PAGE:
By: Max James Hill, Courtney Miller, and Justin Stevens
Blonde by Frank Ocean
Don’t believe anyone who tells you Channel Orange is better than Blonde. Where the former was bombastic and groovy, Frank Ocean’s latest is quiet and melancholy, more of a bedroom record than a dancehall one.
As it turns out, it’s a good look for Ocean. Blonde’s subtle charm and layered musicality reveal themselves on multiple listens. It’s the most experimental album the singer has ever released, but it’s also the most nakedly emotional, trading the upfront politicality of records like Lemonade and To Pimp a Butterfly for smaller, more intimate stories of love and loss. Standout tracks like “Ivy” and “Solo” show a side of Ocean that we’ve rarely seen, and recall some of the best moments from his previous records, like “Novacane” and “Bad Religion.”
Blonde may not have been the album that fans anticipated, but in a way it’s the one we needed: a beautiful and understated masterpiece in miniature. It was worth the wait. –MJH
The Name by SonReal
The latest album from artist SonReal is nothing short of a stimulating ride for the senses. At just five songs with a 15-minute runtime, the Vernon native makes the most of his time on the mic with an EP that’s short, sweet, and delightfully entertaining.
The Name starts guns blazing with “Can I Get a Witness,” a jovial diddy that hypnotizes with an addictive singalong chorus. Jazzy tracks “No Warm Up” and “Hot Air Balloon” dabble in a CeeLo Green-esque style, but still remain distinctive.
The album is not without its hang-ups, though. SonReal loses gas midway through with a love song that neither dazzles nor bores. It also concludes with “Soho,” a stylistically jarring track that doesn’t belong — even as bonus track.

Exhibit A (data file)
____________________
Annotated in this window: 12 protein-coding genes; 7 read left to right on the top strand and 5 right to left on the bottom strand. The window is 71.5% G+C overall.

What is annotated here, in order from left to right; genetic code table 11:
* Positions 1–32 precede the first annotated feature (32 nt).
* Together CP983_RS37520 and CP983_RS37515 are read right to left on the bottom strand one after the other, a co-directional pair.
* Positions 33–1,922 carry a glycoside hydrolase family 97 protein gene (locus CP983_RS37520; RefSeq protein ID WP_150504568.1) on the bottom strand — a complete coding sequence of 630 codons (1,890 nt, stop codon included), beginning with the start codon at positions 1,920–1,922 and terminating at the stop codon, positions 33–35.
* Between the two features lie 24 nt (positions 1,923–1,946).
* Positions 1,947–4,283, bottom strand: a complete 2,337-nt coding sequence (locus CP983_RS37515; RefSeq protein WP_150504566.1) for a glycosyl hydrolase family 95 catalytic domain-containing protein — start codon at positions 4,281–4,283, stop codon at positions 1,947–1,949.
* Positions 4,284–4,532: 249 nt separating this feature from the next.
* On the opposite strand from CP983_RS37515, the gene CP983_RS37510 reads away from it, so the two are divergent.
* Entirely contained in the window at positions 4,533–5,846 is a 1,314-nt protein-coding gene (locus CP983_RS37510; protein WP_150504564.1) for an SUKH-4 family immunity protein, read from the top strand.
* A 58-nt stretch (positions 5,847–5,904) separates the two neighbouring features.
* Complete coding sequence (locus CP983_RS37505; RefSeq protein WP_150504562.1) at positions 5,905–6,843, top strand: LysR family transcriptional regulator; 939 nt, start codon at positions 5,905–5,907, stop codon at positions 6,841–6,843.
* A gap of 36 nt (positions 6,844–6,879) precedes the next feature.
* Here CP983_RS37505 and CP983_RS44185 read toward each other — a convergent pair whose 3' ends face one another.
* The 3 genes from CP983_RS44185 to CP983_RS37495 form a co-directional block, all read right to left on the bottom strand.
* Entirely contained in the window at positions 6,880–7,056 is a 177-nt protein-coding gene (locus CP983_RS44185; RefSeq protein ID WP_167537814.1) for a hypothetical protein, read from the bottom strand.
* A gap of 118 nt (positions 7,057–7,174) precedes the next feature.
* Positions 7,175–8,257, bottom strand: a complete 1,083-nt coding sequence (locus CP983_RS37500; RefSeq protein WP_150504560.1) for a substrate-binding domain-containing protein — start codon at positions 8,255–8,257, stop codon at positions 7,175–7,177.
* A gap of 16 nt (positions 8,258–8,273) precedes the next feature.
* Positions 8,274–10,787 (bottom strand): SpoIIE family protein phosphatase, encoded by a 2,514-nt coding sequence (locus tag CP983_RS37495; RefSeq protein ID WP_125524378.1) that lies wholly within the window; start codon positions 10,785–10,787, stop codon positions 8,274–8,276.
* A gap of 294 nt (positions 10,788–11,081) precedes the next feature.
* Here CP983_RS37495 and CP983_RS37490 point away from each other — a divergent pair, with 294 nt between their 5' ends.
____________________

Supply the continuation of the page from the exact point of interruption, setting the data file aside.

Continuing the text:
But at $4.99, it’s definitely worth the purchase and the listen. –JS
Home of the Strange by Young the Giant
Young the Giant’s alt-indie rock is back for another round on their third album Home of the Strange. “Amerika” is a strong opener, simultaneously showcasing the talent we’ve come to love and stating that there are still many great things to come from this band.
My favourite track is “Something to Believe In.” Sameer Gadhia’s vocal range is elegantly showcased in an anthem about the struggle of finding anything to become invested in. In combination with the poignant guitar harmonics, it’s everything you want in a song: talent, rhythm, and meaning.
“Silvertongue” is a close second because it’s a little different than their usual style — a little less rock and a little more R&B — but is amazing nevertheless. And if you want something a little sultrier that builds back to an uptempo track, “Elsewhere” is your song.
Overall, Young the Giant has a beautifully crafted tune for any mood, and turning Home of the Strange up anywhere is a good call. –CM